California Brokers, Agents React to State Fund New Deal

By | September 5, 2012

Reaction to a decision by State Compensation Insurance Fund to restructure its broker distribution model has ranged from guardedly optimistic to visceral the day following the announcment.

Under the new deal announced on Tuesday premium thresholds are being established to qualify for a direct contract with the quasi-private state agency. The deal is part of a fiscal resturturing of State Fund to reduce losses that has been ongoing since 2010, and includes massive workforce reductions.

Those who do not meet a $100,000 minimum must now deal with Access State Fund, giving them a choice between two authorized broker access partners were selected under the new model. Those wholesalers are StateFund First, administered by Arthur J Gallagher & Co. Insurance Brokers of California, Inc., and RIC Insurance General Agency Inc.

An estimated 3,500 agents and brokers will be impacted.

Listen to a podcast with one of State Fund’s new partners.

Historically State Fund has insured about a quarter of the state’s workers compensation market each year. Considered California’s largest provider of workers’ compensation insurance, State Fund reports 130,000 policyholders and more than $1 billion in premium, and has partial autonomy from the state government – though it answers to the California Department of insurance like others in the industry.

It’s status as a state-created agency had some wondering why it shouldn’t be directly accessible to all.

“The State Fund is a government agency and should be open to all insurance agents having a license and been appointed by it according to its own ruling, but apparently it is planning on becoming more sophisticated and thinking it will be saving money, but at the end of the day it will continue to deteriorate as retail agents will look for other sources,” said Manuel Acevedo, with Farmers Insurance in Santa Ana.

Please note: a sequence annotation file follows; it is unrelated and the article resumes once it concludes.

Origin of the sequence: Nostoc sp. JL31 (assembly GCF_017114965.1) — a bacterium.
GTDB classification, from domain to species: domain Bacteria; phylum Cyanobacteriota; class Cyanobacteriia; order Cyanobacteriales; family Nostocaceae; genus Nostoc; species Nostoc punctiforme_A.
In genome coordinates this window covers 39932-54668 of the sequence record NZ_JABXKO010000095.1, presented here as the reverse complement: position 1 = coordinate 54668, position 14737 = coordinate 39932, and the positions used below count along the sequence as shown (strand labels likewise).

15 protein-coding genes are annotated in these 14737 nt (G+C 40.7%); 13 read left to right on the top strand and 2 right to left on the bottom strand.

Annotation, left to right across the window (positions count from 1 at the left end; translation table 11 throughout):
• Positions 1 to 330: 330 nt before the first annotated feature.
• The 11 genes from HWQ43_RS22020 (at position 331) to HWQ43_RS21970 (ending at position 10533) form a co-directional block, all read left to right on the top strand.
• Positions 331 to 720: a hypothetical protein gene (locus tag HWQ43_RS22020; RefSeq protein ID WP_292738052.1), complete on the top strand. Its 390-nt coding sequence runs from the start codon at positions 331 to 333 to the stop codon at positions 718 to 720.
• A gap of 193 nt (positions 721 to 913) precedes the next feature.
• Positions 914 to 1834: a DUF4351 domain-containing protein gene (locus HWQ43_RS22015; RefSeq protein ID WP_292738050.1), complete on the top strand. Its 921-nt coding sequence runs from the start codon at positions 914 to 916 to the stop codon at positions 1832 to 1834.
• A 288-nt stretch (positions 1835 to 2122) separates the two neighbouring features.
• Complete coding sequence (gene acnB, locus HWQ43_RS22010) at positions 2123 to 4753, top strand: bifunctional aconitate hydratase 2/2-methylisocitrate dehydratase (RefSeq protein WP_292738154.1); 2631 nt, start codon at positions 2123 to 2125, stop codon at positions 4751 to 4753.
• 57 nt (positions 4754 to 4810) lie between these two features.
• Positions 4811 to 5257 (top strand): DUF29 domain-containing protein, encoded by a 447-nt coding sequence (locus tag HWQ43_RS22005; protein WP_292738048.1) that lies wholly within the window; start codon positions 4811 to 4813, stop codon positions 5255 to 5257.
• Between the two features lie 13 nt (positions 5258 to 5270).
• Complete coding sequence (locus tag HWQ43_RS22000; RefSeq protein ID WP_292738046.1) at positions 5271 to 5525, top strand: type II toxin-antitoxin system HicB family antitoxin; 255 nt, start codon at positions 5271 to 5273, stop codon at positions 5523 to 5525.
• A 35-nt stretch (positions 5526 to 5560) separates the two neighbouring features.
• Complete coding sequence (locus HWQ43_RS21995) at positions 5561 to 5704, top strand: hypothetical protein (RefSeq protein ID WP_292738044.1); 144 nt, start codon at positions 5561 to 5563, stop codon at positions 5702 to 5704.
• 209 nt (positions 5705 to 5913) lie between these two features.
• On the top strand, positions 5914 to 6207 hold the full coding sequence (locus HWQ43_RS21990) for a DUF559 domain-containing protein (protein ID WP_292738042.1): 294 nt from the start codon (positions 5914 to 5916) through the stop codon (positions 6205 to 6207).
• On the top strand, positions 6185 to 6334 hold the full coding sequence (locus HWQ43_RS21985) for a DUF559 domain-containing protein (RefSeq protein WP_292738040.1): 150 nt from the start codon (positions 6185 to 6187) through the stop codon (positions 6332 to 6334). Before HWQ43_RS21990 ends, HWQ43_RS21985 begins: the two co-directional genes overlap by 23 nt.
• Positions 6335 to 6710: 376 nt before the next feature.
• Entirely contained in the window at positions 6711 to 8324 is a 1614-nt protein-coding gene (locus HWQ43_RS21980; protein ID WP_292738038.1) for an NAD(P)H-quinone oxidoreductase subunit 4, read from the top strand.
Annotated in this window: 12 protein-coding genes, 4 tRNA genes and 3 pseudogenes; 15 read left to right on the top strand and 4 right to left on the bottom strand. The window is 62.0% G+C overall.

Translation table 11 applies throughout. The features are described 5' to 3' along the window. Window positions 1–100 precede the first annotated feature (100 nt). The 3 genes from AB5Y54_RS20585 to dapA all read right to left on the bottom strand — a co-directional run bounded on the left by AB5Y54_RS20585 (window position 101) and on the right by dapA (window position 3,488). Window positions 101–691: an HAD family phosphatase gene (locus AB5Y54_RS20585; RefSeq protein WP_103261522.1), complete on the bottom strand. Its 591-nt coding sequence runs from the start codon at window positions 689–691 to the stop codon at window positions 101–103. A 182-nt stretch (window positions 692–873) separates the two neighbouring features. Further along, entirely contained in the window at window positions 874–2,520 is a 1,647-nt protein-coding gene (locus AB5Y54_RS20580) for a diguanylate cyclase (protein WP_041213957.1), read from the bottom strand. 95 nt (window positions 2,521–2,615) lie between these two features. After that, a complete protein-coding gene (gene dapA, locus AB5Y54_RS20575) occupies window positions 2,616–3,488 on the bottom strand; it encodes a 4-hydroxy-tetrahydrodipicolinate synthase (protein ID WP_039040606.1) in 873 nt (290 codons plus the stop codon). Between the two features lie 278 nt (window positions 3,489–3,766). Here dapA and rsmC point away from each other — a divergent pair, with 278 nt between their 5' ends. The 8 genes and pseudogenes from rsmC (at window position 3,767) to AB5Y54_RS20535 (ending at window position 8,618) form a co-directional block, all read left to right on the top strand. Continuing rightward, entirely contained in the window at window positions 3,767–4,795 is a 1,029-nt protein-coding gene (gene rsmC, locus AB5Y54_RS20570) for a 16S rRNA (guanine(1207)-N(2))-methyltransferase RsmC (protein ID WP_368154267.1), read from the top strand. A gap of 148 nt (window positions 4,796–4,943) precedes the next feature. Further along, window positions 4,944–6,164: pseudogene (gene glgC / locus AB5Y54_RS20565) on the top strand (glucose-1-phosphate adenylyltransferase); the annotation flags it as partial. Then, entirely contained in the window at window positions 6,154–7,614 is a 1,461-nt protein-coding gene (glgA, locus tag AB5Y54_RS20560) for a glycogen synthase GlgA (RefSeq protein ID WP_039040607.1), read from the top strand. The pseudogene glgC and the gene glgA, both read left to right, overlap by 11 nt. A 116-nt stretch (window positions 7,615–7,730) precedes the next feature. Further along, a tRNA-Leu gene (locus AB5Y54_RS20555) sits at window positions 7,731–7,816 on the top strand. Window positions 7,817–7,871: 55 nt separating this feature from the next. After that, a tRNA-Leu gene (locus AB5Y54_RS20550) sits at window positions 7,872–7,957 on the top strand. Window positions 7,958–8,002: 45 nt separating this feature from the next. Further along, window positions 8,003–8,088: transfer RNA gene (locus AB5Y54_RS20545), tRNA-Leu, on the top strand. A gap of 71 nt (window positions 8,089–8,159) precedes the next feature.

Glenn Mavros, president of an agency under his own name in Torrance, said the change won’t affect his business, but he believes it will have a negative impact on other agents.

“It won’t affect us at all, but I expect there are a number of agents who will realize less revenue simply because State fund is forcing them to use a third party for access,” he said. “State Fund has a terrible service reputation amongst middle market policyholders for the past 10 years. Even when I defend them or praise their few virtues I get deaf ears. For the past five years they priced their services way above market, which made it virtually impossible to sell them. So now they impose this brilliant idea to cut the number of agents who can directly access their overpriced services. All in the name of ‘streamlining?'”

He added, “State Fund was once one of our largest carriers by far. I really don’t think cutting the number of agents is going to help them a bit. It has alienated even more agents against them now. How can this be a good thing, I don’t know.”

There were also those who questioned whether commissions would drop, and exactly how State Fund’s deal with the wholesalers is structured.

State Fund would not disclose how much the wholesalers are getting from the deal, only that agents and brokers would not see their commissions change for the next year.

“At this point our contracts with them are not public documents,” said Jennifer Vargen, senior vice president of marketing and communications for State Fund.

She noted that under California’s public records laws those contracts will become public record a year after they were executed.

Regarding brokers’ and agents’ commissions, the insurance code grants the right to one year’s renewal and the full commission for that renewal.

“In the first year their commission will not change,” Vargen said.

However, it’s not clear how commissions will be structured following that first year.